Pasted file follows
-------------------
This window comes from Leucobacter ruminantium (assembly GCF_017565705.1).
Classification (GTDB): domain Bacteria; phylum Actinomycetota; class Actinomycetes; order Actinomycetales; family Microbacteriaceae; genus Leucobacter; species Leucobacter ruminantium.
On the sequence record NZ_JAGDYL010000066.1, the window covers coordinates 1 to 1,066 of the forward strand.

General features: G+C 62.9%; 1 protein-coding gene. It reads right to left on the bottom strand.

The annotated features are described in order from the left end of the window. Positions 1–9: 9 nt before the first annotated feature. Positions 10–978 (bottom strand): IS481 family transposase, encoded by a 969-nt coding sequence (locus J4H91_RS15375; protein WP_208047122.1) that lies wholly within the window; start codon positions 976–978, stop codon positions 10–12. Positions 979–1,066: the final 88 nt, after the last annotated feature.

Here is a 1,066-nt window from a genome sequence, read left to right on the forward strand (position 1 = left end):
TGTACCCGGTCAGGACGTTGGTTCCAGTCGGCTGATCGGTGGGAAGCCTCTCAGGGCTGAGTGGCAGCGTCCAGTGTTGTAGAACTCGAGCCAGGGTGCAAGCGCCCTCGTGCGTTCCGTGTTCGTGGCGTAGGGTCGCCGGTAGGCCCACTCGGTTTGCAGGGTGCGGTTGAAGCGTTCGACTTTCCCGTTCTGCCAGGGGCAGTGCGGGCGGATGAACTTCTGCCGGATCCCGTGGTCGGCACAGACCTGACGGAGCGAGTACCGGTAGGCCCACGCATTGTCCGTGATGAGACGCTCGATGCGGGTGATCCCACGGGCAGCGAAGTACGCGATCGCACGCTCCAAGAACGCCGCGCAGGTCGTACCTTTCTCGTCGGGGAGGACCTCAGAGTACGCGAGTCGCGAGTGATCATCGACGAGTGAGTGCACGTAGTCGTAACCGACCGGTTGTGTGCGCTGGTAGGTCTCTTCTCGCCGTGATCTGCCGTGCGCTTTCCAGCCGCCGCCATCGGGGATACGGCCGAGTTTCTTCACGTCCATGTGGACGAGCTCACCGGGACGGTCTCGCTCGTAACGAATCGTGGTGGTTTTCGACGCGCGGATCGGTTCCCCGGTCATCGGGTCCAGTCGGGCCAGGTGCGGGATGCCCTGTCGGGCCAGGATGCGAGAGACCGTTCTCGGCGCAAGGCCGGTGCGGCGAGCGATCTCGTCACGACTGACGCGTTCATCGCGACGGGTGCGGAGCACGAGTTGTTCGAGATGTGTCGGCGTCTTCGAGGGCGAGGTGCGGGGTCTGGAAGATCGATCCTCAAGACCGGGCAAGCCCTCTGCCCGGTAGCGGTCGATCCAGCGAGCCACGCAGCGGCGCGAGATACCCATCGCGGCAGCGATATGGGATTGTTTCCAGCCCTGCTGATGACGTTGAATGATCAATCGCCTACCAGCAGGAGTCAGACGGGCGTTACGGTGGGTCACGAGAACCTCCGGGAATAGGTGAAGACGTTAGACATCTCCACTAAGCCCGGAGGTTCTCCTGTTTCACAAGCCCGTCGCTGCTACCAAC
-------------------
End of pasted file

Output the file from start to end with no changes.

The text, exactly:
This window comes from Leucobacter ruminantium (assembly GCF_017565705.1).
Classification (GTDB): domain Bacteria; phylum Actinomycetota; class Actinomycetes; order Actinomycetales; family Microbacteriaceae; genus Leucobacter; species Leucobacter ruminantium.
On the sequence record NZ_JAGDYL010000066.1, the window covers coordinates 1 to 1,066 of the forward strand.

General features: G+C 62.9%; 1 protein-coding gene. It reads right to left on the bottom strand.

The annotated features are described in order from the left end of the window. Positions 1–9: 9 nt before the first annotated feature. Positions 10–978 (bottom strand): IS481 family transposase, encoded by a 969-nt coding sequence (locus J4H91_RS15375; protein WP_208047122.1) that lies wholly within the window; start codon positions 976–978, stop codon positions 10–12. Positions 979–1,066: the final 88 nt, after the last annotated feature.

Here is a 1,066-nt window from a genome sequence, read left to right on the forward strand (position 1 = left end):
TGTACCCGGTCAGGACGTTGGTTCCAGTCGGCTGATCGGTGGGAAGCCTCTCAGGGCTGAGTGGCAGCGTCCAGTGTTGTAGAACTCGAGCCAGGGTGCAAGCGCCCTCGTGCGTTCCGTGTTCGTGGCGTAGGGTCGCCGGTAGGCCCACTCGGTTTGCAGGGTGCGGTTGAAGCGTTCGACTTTCCCGTTCTGCCAGGGGCAGTGCGGGCGGATGAACTTCTGCCGGATCCCGTGGTCGGCACAGACCTGACGGAGCGAGTACCGGTAGGCCCACGCATTGTCCGTGATGAGACGCTCGATGCGGGTGATCCCACGGGCAGCGAAGTACGCGATCGCACGCTCCAAGAACGCCGCGCAGGTCGTACCTTTCTCGTCGGGGAGGACCTCAGAGTACGCGAGTCGCGAGTGATCATCGACGAGTGAGTGCACGTAGTCGTAACCGACCGGTTGTGTGCGCTGGTAGGTCTCTTCTCGCCGTGATCTGCCGTGCGCTTTCCAGCCGCCGCCATCGGGGATACGGCCGAGTTTCTTCACGTCCATGTGGACGAGCTCACCGGGACGGTCTCGCTCGTAACGAATCGTGGTGGTTTTCGACGCGCGGATCGGTTCCCCGGTCATCGGGTCCAGTCGGGCCAGGTGCGGGATGCCCTGTCGGGCCAGGATGCGAGAGACCGTTCTCGGCGCAAGGCCGGTGCGGCGAGCGATCTCGTCACGACTGACGCGTTCATCGCGACGGGTGCGGAGCACGAGTTGTTCGAGATGTGTCGGCGTCTTCGAGGGCGAGGTGCGGGGTCTGGAAGATCGATCCTCAAGACCGGGCAAGCCCTCTGCCCGGTAGCGGTCGATCCAGCGAGCCACGCAGCGGCGCGAGATACCCATCGCGGCAGCGATATGGGATTGTTTCCAGCCCTGCTGATGACGTTGAATGATCAATCGCCTACCAGCAGGAGTCAGACGGGCGTTACGGTGGGTCACGAGAACCTCCGGGAATAGGTGAAGACGTTAGACATCTCCACTAAGCCCGGAGGTTCTCCTGTTTCACAAGCCCGTCGCTGCTACCAAC